As a data processing limitation of the current study, we acknowledge sEMGRMS signal 100 Hz re-sampling might have biased results. Proper processing was simply applying a 15-ms smoothing window to homogenize EMG and linear encoder measurements. As another study limitation, we have to acknowledge that since LP presents a high variability (in terms of movement angle over the horizontal), this makes it difficult to apply the findings to all the different kinds of LP machines that are in use (i.e., horizontal, vertical, and differently inclined leg presses). In fact, NLs used during a LP demand a different muscular workload that is strictly dependent on the LP machine type used to perform the exercise (e.g., with athlete's whole body movement, only the athlete's legs movement, the load moving over an inclined plane, stacks moving vertically). However, the results are still useful in providing an immediate, cost-effective, and practical way to of adjusting the two training modes' nominal loads during everyday practice. For MP, whole BW was considered as overweight for EL computation. We acknowledge that is in contrast with some author finding (Winter, 2009), i.e., that lower limb mass, accounting for a small overall body weight fraction, should not be considered as overweight regarding counter-gravity movements. Yet, we preferred to keep equation components as simple as possible to provide athletes and coaches with easy-to-use practical indications at the price of some accuracy decrease. Further limitation of the study is that—coherently with our interest in only the positive phase of the exercise—we focused on two knee extensors activity, whereas choosing an antagonist or other joints' muscles would have provided information more valuable within a motor control perspective. We could investigate also “accessory” muscles with supporting/stabilizing function of main muscles object of study. Future studies may be featured by different muscles choice. We are aware sEMG vs. force relationship is nonlinear in many cases in accordance with Alkner et al. (2000). However, our preliminary investigation showed a linear model was able to significantly describe this relationship in most of our participants. We are aware this is not an absolute condition and consequently a nonlinear sEMG vs. force relationship could result to be a limitation in the use of our equation. About our obtained conversion equations, we believe they represent a starting result, which might be improved by further investigations. Final study limitation regards checking for equation-provided NLs at one-repetition maximum intensity. We mean that once we found the two same muscle activation and same rating of perceived exertion-driven equations (i.e., after both data collection and analysis), we omitted testing on our subjects—due to their ceased availability—their validity at one-repetition maximum intensity. We are confident equations work at one-repetition maximum intensity as well, but we cannot state that. Therefore, we believe that can be matter for further studies in order to provide the reader with that practical indication as well. Future investigations might focus on dominant vs. non-dominant lower limb answer to both exercises, to further inform about two machined' use.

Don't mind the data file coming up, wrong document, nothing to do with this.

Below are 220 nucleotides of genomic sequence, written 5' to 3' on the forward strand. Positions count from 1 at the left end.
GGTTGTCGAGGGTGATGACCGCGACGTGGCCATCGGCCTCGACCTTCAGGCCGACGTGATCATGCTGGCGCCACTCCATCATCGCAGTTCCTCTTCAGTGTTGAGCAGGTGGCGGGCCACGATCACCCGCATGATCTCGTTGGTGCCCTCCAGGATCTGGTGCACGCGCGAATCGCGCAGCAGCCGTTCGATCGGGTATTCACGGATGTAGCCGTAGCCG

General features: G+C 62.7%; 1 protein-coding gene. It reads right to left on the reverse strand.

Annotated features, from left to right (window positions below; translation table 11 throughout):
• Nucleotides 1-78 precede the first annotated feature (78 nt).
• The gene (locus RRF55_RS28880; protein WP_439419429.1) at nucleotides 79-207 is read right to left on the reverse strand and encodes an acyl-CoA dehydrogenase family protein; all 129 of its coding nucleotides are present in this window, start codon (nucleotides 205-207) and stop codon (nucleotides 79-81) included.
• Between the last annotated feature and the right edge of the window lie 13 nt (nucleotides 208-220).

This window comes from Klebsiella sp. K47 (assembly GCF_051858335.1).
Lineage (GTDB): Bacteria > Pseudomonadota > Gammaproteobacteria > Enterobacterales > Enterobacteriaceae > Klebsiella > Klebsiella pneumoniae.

Conclusions

Further research is needed to improve the same muscle activation equation accuracy, due to its high sensitivity to the participants' inter-individual differences. Although the same rating of perceived exertion equation already provides good accuracy, the two equations represent a preliminary attempt to provide athletes and their coaches with a new tool for assisting in decision making concerning rehabilitation program planning, and to provide input for training strategies.